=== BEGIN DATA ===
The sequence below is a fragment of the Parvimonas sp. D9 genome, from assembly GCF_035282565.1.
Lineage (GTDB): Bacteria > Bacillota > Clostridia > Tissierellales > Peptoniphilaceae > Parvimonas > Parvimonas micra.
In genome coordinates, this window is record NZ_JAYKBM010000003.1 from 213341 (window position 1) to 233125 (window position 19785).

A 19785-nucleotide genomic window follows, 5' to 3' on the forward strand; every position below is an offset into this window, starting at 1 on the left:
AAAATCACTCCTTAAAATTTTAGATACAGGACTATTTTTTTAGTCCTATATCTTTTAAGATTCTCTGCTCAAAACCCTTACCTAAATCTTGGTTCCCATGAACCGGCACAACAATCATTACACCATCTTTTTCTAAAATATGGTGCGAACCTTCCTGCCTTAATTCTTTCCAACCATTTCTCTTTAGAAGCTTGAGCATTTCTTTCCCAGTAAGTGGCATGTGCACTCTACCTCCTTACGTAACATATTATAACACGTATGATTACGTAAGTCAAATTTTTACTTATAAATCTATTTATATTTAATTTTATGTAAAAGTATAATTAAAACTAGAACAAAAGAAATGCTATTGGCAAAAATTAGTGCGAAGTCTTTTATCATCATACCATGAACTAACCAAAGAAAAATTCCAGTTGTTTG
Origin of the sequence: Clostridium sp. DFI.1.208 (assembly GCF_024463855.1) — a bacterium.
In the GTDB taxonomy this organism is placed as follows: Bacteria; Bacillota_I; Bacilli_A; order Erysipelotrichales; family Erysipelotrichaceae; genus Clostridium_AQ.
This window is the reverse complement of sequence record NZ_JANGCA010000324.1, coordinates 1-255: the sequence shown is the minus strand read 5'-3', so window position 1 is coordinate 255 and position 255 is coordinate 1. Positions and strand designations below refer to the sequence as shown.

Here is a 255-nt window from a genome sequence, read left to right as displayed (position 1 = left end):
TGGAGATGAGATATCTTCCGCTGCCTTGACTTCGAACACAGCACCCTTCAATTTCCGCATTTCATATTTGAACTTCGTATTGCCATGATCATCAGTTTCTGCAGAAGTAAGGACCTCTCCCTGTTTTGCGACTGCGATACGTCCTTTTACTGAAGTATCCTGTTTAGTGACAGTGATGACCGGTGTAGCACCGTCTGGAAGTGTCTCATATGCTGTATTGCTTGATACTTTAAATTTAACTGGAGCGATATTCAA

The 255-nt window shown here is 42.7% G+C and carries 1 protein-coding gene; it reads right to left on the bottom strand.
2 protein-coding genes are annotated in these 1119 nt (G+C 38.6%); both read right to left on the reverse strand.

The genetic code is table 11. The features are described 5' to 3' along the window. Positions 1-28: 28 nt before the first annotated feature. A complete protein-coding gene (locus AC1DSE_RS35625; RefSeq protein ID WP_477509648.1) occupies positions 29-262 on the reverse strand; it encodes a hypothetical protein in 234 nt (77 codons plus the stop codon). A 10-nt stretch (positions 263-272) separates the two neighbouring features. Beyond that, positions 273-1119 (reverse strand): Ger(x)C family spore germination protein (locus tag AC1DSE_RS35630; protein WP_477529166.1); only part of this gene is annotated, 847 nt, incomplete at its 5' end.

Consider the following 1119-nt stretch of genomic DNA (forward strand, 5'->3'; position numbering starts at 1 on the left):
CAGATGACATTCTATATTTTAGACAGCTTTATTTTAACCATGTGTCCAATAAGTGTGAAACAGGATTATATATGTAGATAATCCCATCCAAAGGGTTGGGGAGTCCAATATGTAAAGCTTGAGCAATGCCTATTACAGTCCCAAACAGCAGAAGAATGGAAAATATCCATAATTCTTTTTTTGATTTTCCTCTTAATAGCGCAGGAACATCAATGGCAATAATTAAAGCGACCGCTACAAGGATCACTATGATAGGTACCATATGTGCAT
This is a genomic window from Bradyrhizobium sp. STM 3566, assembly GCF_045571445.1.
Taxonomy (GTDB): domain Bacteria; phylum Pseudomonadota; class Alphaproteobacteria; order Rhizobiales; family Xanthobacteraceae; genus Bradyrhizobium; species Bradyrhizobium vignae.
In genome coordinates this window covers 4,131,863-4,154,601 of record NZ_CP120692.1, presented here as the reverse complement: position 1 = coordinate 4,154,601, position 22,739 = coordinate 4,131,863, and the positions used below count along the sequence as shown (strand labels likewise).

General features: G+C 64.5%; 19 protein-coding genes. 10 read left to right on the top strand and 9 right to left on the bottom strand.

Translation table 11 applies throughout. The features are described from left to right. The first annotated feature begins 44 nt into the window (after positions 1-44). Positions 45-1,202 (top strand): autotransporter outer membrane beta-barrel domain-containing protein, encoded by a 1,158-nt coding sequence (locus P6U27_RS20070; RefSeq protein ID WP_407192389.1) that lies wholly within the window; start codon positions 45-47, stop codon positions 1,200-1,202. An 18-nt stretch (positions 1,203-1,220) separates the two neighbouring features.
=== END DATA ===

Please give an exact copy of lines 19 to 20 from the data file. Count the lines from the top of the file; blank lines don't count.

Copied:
General features: G+C 64.5%; 19 protein-coding genes. 10 read left to right on the top strand and 9 right to left on the bottom strand.

Translation table 11 applies throughout. The features are described from left to right. The first annotated feature begins 44 nt into the window (after positions 1-44). Positions 45-1,202 (top strand): autotransporter outer membrane beta-barrel domain-containing protein, encoded by a 1,158-nt coding sequence (locus P6U27_RS20070; RefSeq protein ID WP_407192389.1) that lies wholly within the window; start codon positions 45-47, stop codon positions 1,200-1,202. An 18-nt stretch (positions 1,203-1,220) separates the two neighbouring features.